“There never was in France such a display of magnificence and “courtliness” as during the last years of the reign of Henri II” writes Madame de Lafayette in her historical novel La Princesse de Clèves. This is one of the reasons to go and see the new show “L’Art de la fête à la cour des Valois” (Festivities at the court of the Valois), from François I to Henri III (1515 to 1589) and admire the three unique tapestries ordered by Catherine de Medici which are loaned to château de Fontainebleau by Gallerie de Uffizi in Florence. The quality of the embroidery and the fine portraits and sceneries depicted on the works is not only very modern, but also very vivid and there are no other known example of feasts being illustrated on tapestries. A hundred works, including Renaissance musical instruments and many Primaticcio drawings, descriptions of royal parades and embassies, could not have found a better place than this treasure of Renaissance style which includes the chapel, the galerie François I and the ballroom. And the good news is that a new restaurant has just opened inside the castle, with a view of the basin.
It took four years (two of lockdown) to Oriane Beaufils to prepare this exhibition on the magnificence of the French court and she underlined, in her presentation, the importance of art towards strengthening political power. She represents well the new generation of curators who are extraordinarily well trained in art history and communicate their passion with simple words and clear explanations.
This phenomenon is verified today in countries of the gulf, where museums are built at great expense, to show Abu Dhabi or Doha’s political importance in the Middle East. Fontainebleau castle, where both Louis XV and Duc d’Orléans were married, has been under work for the last ten years with the restoration of the theatre and all the main apartments thanks to the Al Thani endowment, and the grand Horseshoe Staircase on the façade will be reopened on May 21.
But the main news today is the presence of these three (out of 8) tapestries, “Tentures des fêtes des Valois” ordered by Catherine de Medici and lent for the first time by the Uffizi in Florence in honor of the Italian Queen of France and o her husband from the Valois dynasty, Henri II. Gian Battista Gambara, ambassador of Mantua in France in 1541, described the games, mascarades and balls at court. Feasts were prepared by the greatest artists, architects, musicians and poets who transformed the ephemeral events into diplomatic and political parades of utter importance. While religious wars between protestants and catholics were in full steam in France, art was used to temperate them.
The details of the tapestries are incredible with the mechanical whale on river Adour in Bayonne in 1565 in honor of the King of Spain. Marguerite de Valois with her husband the future Henri IV and Charles III of Lorraine. Catherine de Medici is seated on the boat in her black widow’s dress, Neptune drives a cart pulled by three sea horses and a turtle with five tritons playing the trumpet is in the back. After her husband died in 1559, the Queen developed a passion for architecture and collected castles: Chenonceau first, then Saint Maur, the Tuileries (later destroyed by fire)… She was the great grand daughter of Lorenzo de Medici and like him protected artists such as Primaticcio, François Clouet and Pierre de Ronsard. Her precious Livre d’heures, which she carried on her waist, is one of the treasures exhibited here.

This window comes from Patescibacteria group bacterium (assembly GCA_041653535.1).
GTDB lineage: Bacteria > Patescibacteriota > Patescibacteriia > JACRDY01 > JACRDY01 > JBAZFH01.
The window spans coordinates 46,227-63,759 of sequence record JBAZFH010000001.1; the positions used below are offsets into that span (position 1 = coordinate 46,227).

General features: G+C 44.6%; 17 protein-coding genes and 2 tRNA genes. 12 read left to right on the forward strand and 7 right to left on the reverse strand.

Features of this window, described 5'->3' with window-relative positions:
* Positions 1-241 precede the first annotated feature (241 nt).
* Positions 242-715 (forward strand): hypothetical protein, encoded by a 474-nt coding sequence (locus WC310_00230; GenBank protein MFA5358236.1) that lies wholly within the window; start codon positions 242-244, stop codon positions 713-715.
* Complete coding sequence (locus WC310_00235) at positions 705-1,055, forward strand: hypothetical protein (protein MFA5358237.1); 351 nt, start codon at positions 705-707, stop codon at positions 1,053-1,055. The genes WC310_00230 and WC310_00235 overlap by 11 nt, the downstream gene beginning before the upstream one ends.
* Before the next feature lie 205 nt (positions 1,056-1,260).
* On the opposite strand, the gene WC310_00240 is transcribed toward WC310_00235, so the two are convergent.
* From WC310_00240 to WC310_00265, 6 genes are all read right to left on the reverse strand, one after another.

And the musical instruments ornated with coat of arms or hellenistic legends are also rare pieces. An Orpharion from the XVI th century in sculpted maple, shows Apollo and his muses on Mount Helikon. Many drawings by Primaticcio show the lavish masks and costumes designed for these mascarades. One from the Edmond de Rothschild’s collection lent by the Louvre is particularly imaginative.
On the way to the Salle de la Belle Cheminée (literally room with the beautiful fireplace) where the exhibition takes place, you see the royal chapel of Trinity with a brand new wall to wall carpet which imitates the marble floor. It is absolutely stunning and was made when the film Versailles was shot in Fontainebleau. You also walk along the François I gallery designed by Rosso Fiorentino (1528-1530), the ballroom and the King’s staircase with its overwhelming sculptures. You can leave the Renaissance decors and visit the Napoleonic rooms in the Empire museum including Napoléon’s abdication room.
Since you can spend a whole day at Fontainebleau, you might want visit the new unpretentious restaurant, called “Les petites bouches de l’Empereur” with a menu at 17€ and 26€. It is uniquely located on the water basin and you can hav four desserts if you like. The festival of Art History founded by Pierre Rosenberg, which brings together writers, curators, and publishers at conferences, will take place from 3-5 June. There are also concerts organized in the castle by Thomas Hengelbrock, who is in residence with his Balthasar Neumann ensemble on April 30, May 13-15… So much to do!
The exhibition “L’art de la fête à la cour des Valois” is on until July 4. Château de Fontainebleau is reachable by train from Paris or by car in one hour 15 mns. The painter Rosa Bonheur, who lived nearby, has bequeathed some of her paintings to the castle and on June 3 to January 23, fifty of her animal portraits will be exhibited on the occasion of the 200 th anniversary of her birth.
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